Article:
Dunai/Bearriver - FRP - New version and hacktoberfest


#1

Dear all,

I am very excited to announce a new release of dunai, the reactive framework based on Monadic Stream Functions. This implementation includes parallel combinators “for free” via the list monad.

http://hackage.haskell.org/package/dunai

Coupled with Dunai we are releasing a new version of Bearriver, an FRP Yampa replacement that sits on top of Dunai. Bearriver does not compete with Yampa, it is simply meant as a way to showcase how complete FRP implementations can be created using Dunai with very little code. Bearriver has been used to run whole (real) games.

As a way to get more people involved, we are going to quickly select some issues to work on during October for hacktoberfest. If you are interested, please come over and comment on what you’d like to work on or propose a new idea. Proposals do not need to include new features: demos, tutorials, documentation and code cleaning are perfect as well.

https://github.com/ivanperez-keera/dunai/issues/145


#2

Do you mean that bearriver is not ready yet to replace Yampa, or do you mean that it will never replace Yampa? I would think that an implementation on top of dunai would be smaller and easier to maintain than the original Yampa.


#3

Indeed, an implementation based on dunai would be better in many ways.

Yampa has been there for a long time, and we want to do this right. I don’t want people to see their code break, but improve over time.

So far, we’ve ported the core of Yampa, and work under the assumption that everything is expressible in terms of Yampa core. If one day we can assert that bearriver has 100% the same API as Yampa, is not slower for any significant application, does not consume substantially more memory, does not make error messages harder to understand, etc. then it could make sense to make bearriver the new Yampa.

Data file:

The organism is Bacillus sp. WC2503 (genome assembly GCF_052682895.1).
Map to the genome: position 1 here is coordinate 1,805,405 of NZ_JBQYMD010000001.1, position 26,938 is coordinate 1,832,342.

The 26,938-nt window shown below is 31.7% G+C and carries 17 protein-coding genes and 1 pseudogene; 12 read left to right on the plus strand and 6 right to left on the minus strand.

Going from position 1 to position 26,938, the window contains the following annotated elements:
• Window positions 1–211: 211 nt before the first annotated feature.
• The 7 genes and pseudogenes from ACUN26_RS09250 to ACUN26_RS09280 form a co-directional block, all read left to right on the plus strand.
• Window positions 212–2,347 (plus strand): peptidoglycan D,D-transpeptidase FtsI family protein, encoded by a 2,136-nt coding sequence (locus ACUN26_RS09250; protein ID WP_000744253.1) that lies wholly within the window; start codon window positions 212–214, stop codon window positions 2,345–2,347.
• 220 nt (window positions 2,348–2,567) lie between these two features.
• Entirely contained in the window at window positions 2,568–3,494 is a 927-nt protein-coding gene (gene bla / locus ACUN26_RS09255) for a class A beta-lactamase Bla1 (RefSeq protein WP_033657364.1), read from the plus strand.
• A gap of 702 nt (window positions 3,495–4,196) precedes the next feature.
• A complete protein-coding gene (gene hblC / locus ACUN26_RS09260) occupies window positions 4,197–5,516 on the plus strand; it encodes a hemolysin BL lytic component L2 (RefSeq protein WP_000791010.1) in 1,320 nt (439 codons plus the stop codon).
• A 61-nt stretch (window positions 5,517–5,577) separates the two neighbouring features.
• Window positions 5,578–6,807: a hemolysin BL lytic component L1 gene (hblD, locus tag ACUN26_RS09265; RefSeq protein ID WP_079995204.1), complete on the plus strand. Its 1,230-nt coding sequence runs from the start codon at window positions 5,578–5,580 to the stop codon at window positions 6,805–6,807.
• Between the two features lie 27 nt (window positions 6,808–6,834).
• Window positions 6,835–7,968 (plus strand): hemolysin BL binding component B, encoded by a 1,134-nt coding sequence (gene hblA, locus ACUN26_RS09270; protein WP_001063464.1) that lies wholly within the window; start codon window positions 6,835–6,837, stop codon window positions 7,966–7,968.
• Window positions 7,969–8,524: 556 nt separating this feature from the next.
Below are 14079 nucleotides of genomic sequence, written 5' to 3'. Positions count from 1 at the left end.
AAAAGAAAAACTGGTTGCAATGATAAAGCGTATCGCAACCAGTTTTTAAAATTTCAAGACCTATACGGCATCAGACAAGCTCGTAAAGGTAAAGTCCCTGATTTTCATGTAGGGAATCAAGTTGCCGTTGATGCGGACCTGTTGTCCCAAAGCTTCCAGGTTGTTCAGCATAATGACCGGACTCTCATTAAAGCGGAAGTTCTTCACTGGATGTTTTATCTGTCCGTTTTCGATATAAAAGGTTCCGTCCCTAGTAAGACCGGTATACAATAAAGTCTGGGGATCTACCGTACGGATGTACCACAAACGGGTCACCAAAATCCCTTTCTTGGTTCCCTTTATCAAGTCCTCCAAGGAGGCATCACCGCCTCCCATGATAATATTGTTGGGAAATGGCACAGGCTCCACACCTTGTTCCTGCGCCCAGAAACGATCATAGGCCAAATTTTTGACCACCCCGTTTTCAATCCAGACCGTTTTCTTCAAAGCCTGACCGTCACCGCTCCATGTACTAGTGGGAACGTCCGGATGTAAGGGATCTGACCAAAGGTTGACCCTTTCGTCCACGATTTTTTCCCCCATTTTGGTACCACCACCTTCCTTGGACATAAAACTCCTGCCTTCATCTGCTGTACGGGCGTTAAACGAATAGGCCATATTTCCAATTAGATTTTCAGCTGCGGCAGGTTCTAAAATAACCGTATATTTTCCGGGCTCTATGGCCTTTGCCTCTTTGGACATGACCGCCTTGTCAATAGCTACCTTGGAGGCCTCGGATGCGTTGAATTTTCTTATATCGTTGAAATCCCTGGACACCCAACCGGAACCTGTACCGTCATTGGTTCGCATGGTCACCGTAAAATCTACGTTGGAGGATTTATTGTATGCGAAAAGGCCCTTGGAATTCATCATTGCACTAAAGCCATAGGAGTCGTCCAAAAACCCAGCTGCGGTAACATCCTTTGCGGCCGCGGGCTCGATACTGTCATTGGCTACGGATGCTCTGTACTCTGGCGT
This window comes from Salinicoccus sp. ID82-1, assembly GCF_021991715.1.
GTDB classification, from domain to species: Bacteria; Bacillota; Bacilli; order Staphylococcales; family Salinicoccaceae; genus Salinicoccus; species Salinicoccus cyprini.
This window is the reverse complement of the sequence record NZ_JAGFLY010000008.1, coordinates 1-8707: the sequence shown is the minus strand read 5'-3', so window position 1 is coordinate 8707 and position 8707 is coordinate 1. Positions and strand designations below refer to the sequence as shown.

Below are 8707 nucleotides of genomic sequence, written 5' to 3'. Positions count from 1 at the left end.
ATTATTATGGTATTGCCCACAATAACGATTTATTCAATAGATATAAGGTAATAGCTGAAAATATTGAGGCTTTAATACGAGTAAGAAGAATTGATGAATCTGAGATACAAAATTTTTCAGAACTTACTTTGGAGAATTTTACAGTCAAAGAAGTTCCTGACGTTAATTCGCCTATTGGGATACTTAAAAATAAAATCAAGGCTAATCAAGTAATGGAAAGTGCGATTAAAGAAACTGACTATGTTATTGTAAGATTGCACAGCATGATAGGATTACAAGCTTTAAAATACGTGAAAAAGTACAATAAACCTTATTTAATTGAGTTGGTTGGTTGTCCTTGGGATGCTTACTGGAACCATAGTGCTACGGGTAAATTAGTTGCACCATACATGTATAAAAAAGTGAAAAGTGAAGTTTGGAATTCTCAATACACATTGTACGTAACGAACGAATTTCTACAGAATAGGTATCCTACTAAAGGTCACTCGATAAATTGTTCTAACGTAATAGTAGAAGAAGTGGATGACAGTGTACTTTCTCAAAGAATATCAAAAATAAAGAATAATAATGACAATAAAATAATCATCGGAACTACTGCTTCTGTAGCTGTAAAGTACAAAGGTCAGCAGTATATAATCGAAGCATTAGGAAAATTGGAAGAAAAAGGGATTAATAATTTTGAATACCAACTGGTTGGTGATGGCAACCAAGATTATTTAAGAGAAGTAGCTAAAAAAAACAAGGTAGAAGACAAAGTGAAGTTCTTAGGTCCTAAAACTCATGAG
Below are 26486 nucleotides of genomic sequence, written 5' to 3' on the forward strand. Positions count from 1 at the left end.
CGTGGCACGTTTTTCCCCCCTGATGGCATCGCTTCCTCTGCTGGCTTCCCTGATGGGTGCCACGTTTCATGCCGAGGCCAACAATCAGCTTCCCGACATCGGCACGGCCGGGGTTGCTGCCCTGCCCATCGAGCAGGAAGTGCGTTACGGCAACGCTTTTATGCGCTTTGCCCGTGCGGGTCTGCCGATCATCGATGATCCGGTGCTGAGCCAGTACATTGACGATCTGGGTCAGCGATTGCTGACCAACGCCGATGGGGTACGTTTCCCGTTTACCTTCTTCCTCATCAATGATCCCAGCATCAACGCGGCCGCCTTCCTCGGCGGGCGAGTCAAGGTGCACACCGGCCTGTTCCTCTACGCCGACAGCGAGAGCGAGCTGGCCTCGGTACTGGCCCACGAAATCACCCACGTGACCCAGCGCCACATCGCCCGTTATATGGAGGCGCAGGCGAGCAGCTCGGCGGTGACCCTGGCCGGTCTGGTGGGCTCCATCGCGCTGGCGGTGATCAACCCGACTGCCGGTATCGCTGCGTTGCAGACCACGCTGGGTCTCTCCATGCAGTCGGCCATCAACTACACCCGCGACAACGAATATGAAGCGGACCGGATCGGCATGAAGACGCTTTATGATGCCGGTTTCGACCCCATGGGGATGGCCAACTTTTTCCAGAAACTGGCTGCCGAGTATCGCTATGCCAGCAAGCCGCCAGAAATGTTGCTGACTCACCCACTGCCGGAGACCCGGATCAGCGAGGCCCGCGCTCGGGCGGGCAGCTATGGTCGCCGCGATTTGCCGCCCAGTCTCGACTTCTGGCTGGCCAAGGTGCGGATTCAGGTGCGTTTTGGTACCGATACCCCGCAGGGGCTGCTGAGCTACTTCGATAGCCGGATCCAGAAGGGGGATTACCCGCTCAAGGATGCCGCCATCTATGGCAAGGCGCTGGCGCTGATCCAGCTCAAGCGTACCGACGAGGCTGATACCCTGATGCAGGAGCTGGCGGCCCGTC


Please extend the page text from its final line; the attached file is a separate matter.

I’d probably opt for “killing” bearriver and keeping Yampa alive, which has been there for much longer. There’s some fundamental differences, like the fact that, in principle, bearriver signals do not exist at time 0 and Yampa’s do, and we’d have to have a compelling story for that. And I’d speak with Henrik Nilsson and Antony Courtney before doing something this big.

There are games that compile against Yampa or bearriver based on a flag in the cabal file, so it’s already pretty functional as it is. However, there is no urgency in this IMO. I find that implementing the core of other stream languages and FRP flavours on top of dunai should have higher priority.


#4

If you opt for “killing” bearriver and keeping Yampa alive, then it means having signals at time 0 (which is Yampa) is better than not having it (which is Bearriver)?


#5

That is a really hard question to answer. We’ve long debated that, and have not settled on an answer yet.

There are at least two moments when this question arises in FRP: during switching and at the beginning of the simulation. During switching, the key constraint I can think of is that the signal must be defined at all points in time (including at the time of switching), which is possible both in Yampa and Bearriver. At the beginning of the simulation, bearriver signals are only defined at time zero if you allow for time deltas to be zero and impose via some external mechanism that it be positive from that point on. However, if you (can) make a mistake and a time delta is zero during the simulation, that would allow a signal to be defined twice for the same point in time, violating FRP’s conceptual referential transparency. Alternatively, if time deltas are always (strictly) positive, then a bearriver SF does not produce a signal at time zero. While this may seem absurd, it could help deal with some issues in GUI implementation (model and view are mutually dependent and you could create a loop where the view depends on the value of the model at time zero, the model depends on the value on the view at time zero, and neither are well defined).

It feels more of a research question than just an implementation question. So, I’d be happy to know opinions and reasons to opt for one or the other.